Whatever your views may have been about the Scottish Referendum, if you are a real supporter of democracy you cannot fail to have been impressed by the passions it generated on both sides, producing, as it did, average voter turnouts in the high eighties, the highest in these islands since the 1951 General Election. If we could only achieve half these figures in our local elections. Indeed, we are lucky if turnouts in recent General Elections come anywhere near to the figures on 18 September north of the border.
Clearly, much work needs to be done following the ‘promises’ made during the referendum campaign to the Scots by the leaders of the three main political parties concerning further devolution. However, what is becoming increasingly clear is that the Northern Irish, Welsh and English deserve a piece of the action as well.
Dealing with further Welsh and Northern Irish devolution is easier because their populations are much smaller than England’s and most of the essential structures are already in place. Like Scotland, they already have the advantage over us here in England in that they have devolved assemblies in Belfast, Cardiff and Edinburgh as well as sending MPs to Westminster and, more significantly, they also have the benefit of unitary local authorities.
There is already talk of an ‘English Parliament’ with English votes for English laws. UKIP’s Nigel Farage has written to all current MPs representing Scottish constituencies asking them to promise not to vote at Westminster on purely English matters. Surely the same should apply to Welsh and Northern Irish MPs as well?
Knowing the apparent lack of enthusiasm amongst English voters for even more elected bodies and taking into account how hard it would be to create regions here that would attract the allegiance of most of their residents, why don’t we use the institutions we already have and just adapt them?
You see, unless we do something to reverse the drift towards ever more centralisation in England in particular, and return to local English communities some, if not, all of the powers that successive national governments have taken away from them for more than a century, meaningful local government in England will simply disappear. The so called ‘Westminster elite’ so unloved by Alex Salmond and his SNP is, I would argue, equally unloved by many of us in England as well!
Many people appear to have a very low opinion of their local councils and their elected members, as witnessed by the abysmally low turnouts in local elections, a position compounded nationally as well by our first past the post voting system. If these councils had real powers again and the ability to raise funds locally to make a real difference to people’s lives we might actually see a renewed interest in their activities.
So, in order to keep things simple, I would propose the following. The House of Commons could continue to be the meeting place of the UK parliament with MPs from all the four ‘nations’ of the United Kingdom meeting, say, on two to three days a week to vote on issues that affect the whole country, such as defence, foreign affairs and EU matters, allowing English MPs the remaining time to debate purely English legislation. It would probably mean more work for English MPs, who would be performing two roles; but I am sure they could handle that, especially if they were paid more than their Irish, Welsh and Scottish colleagues.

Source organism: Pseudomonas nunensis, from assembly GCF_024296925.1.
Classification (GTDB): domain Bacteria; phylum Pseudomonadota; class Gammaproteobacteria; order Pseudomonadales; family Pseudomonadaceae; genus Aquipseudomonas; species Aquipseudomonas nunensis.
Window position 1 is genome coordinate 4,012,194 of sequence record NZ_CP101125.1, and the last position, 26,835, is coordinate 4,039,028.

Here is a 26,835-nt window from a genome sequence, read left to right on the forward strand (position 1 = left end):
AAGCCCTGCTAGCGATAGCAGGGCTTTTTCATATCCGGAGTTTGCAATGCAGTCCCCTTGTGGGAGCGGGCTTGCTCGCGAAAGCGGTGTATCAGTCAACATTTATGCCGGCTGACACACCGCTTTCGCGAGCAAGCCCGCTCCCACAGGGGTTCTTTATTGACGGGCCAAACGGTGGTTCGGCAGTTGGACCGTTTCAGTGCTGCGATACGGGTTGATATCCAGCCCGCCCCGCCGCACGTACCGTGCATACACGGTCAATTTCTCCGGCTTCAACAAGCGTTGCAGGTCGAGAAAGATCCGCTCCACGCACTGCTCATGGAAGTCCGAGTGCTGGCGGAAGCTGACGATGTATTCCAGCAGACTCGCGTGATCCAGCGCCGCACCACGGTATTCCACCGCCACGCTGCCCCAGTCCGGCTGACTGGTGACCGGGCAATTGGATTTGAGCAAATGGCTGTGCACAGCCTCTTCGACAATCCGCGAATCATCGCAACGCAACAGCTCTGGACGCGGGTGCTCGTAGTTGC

In addition, the present two tier system of County and District Councils still operating in most of England could be replaced by a single unitary system, with parish and town councils retained, possibly with enhanced powers. This would initially obviate the necessity for regional assemblies; but these might be viable at a later date if a need and a desire for them could be established. If agreement could be reached on how the regions could be delineated and administered, then our English MPs could revert to performing the same role at Westminster as their Irish, Welsh and Scottish colleagues. Welcome to a federal Britain.
I gather that the Prime Minister wants everything done and dusted by the time of next year’s General Election. That’s an impossible schedule in my opinion. We have had enough of ‘back of the fag packet’ initiatives from this government.
Let’s start with Scotland and proceed incrementally. We need to get it right as this chance for fundamental reform may not appear again for a very long time.
As far as we in Lincolnshire are concerned, that could first of all mean the replacement of the County Council and the seven District Councils by one, two or possibly three Unitary Authorities, together with a reform of local government finance, which is long overdue. We can worry about a regional dimension later!
So, for those of us who sincerely believe that a federal Britain could bring with it a rebirth of democracy and local prosperity for us all in these islands, perhaps we should offer the people of Scotland a vote of thanks for starting the ball rolling.
John Marriott is a former Lib Dem county councillor for Hykeham. A former Head of Languages at the North Kesteven School, he represented Hykeham Forum Division on the Lincolnshire County Council. From 1987 to 2011 he was a member of the North Hykeham Town Council and also served for 18 years on the North Kesteven District Council, finally standing down in 2007. He has lived in Hykeham since 1977.